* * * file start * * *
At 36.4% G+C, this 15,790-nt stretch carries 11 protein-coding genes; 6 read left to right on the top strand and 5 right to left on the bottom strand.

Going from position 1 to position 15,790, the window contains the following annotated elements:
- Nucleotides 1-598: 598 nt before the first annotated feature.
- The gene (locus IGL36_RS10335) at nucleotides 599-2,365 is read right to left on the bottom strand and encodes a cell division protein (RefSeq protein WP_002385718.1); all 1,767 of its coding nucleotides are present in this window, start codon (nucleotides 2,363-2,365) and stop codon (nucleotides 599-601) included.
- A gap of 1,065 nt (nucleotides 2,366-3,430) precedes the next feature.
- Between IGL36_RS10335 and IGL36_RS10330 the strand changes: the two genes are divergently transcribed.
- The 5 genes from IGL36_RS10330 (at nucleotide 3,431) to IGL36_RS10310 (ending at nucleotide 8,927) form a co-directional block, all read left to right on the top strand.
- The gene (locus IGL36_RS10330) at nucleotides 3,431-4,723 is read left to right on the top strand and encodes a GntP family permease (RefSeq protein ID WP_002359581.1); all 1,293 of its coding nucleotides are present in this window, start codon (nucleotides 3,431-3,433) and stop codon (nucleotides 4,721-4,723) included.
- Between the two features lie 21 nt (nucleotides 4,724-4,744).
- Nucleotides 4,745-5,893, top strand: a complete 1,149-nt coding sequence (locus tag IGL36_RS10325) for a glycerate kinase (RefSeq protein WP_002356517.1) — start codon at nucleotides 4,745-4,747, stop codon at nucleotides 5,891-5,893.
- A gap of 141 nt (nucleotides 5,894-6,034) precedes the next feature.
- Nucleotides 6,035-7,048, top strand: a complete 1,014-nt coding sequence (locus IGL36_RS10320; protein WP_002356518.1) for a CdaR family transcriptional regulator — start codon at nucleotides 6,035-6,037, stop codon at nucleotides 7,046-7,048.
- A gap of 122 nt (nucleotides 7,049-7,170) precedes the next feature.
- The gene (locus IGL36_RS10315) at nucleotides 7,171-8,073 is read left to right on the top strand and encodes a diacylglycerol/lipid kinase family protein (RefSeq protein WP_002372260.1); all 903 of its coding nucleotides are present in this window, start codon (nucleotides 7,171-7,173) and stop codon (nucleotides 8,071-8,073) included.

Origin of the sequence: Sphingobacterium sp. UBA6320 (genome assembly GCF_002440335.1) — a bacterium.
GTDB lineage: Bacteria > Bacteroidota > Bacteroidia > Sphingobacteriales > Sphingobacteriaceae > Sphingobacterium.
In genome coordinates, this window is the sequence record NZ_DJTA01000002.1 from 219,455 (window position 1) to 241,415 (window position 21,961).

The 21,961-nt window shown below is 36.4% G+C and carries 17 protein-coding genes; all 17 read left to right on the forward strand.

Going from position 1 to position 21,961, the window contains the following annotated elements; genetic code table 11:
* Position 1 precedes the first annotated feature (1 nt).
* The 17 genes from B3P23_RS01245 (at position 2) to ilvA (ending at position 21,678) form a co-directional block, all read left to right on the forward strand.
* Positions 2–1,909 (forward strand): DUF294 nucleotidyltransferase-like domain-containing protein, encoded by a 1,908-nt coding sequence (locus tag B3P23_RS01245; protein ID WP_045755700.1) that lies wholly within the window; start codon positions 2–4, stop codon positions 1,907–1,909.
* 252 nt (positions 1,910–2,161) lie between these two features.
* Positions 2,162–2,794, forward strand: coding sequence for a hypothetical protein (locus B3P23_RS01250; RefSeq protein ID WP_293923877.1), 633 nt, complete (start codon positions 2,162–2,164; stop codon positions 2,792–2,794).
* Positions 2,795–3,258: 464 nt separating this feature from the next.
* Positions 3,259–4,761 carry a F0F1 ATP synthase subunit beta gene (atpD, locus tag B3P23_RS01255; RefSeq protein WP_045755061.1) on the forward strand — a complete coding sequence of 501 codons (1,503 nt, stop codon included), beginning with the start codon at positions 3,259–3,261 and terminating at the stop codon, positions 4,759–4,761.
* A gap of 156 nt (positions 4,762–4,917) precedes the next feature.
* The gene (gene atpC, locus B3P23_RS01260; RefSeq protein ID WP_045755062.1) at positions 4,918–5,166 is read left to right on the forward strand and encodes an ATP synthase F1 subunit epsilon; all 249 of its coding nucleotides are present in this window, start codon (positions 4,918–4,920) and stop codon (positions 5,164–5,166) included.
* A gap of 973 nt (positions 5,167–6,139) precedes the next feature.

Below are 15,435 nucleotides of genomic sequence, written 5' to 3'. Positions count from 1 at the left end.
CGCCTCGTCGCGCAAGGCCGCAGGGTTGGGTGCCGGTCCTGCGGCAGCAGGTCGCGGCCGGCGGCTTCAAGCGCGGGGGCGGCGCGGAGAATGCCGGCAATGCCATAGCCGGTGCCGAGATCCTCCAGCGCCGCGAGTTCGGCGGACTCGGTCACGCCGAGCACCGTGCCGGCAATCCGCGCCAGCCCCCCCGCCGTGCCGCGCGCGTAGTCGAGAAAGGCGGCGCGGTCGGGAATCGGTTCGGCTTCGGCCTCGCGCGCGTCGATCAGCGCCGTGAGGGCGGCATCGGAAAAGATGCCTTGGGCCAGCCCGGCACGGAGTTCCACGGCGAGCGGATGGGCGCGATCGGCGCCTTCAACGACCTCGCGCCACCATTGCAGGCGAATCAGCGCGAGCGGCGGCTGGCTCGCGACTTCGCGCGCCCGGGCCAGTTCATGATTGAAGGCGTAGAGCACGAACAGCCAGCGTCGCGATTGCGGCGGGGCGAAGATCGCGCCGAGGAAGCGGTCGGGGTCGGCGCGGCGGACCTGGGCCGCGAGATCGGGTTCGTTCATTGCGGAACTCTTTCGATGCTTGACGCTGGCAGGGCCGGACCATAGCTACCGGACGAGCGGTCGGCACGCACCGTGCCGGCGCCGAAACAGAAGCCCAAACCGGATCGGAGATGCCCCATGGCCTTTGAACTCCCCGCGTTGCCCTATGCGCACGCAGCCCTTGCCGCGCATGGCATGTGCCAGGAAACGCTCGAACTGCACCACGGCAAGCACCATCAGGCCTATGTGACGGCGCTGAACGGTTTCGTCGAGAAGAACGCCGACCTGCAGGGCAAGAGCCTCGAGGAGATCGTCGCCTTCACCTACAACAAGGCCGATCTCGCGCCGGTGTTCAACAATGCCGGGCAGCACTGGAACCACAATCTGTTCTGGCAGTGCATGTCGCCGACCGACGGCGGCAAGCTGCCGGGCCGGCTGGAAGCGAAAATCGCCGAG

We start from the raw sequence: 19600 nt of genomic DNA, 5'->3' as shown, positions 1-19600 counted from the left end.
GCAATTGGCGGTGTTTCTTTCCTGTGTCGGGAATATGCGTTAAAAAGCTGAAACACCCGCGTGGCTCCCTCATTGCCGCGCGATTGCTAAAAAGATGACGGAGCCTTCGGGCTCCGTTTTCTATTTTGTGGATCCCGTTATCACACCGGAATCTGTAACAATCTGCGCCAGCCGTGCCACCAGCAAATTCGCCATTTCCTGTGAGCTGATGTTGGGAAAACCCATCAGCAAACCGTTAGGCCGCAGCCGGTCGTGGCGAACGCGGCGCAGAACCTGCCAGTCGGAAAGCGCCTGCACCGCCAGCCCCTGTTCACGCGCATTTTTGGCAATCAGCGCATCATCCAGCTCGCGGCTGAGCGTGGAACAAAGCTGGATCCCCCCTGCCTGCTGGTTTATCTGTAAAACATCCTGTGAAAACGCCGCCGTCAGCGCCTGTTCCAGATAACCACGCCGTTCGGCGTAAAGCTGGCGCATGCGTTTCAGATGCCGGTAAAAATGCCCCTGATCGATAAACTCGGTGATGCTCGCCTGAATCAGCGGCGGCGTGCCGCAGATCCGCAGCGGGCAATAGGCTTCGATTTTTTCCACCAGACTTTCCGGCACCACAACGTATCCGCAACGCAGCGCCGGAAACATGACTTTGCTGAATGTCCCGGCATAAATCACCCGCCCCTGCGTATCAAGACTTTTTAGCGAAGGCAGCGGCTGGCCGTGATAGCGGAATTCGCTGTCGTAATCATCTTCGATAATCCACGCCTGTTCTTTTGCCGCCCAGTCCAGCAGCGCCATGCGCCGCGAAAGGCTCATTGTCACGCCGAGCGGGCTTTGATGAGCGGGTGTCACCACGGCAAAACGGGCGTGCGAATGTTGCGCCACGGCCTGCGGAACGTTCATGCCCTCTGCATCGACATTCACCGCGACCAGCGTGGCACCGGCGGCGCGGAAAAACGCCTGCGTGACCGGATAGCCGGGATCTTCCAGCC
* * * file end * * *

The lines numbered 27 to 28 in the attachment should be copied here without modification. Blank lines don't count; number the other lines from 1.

* A gap of 156 nt (positions 4,762–4,917) precedes the next feature.
* The gene (gene atpC, locus B3P23_RS01260; RefSeq protein ID WP_045755062.1) at positions 4,918–5,166 is read left to right on the forward strand and encodes an ATP synthase F1 subunit epsilon; all 249 of its coding nucleotides are present in this window, start codon (positions 4,918–4,920) and stop codon (positions 5,164–5,166) included.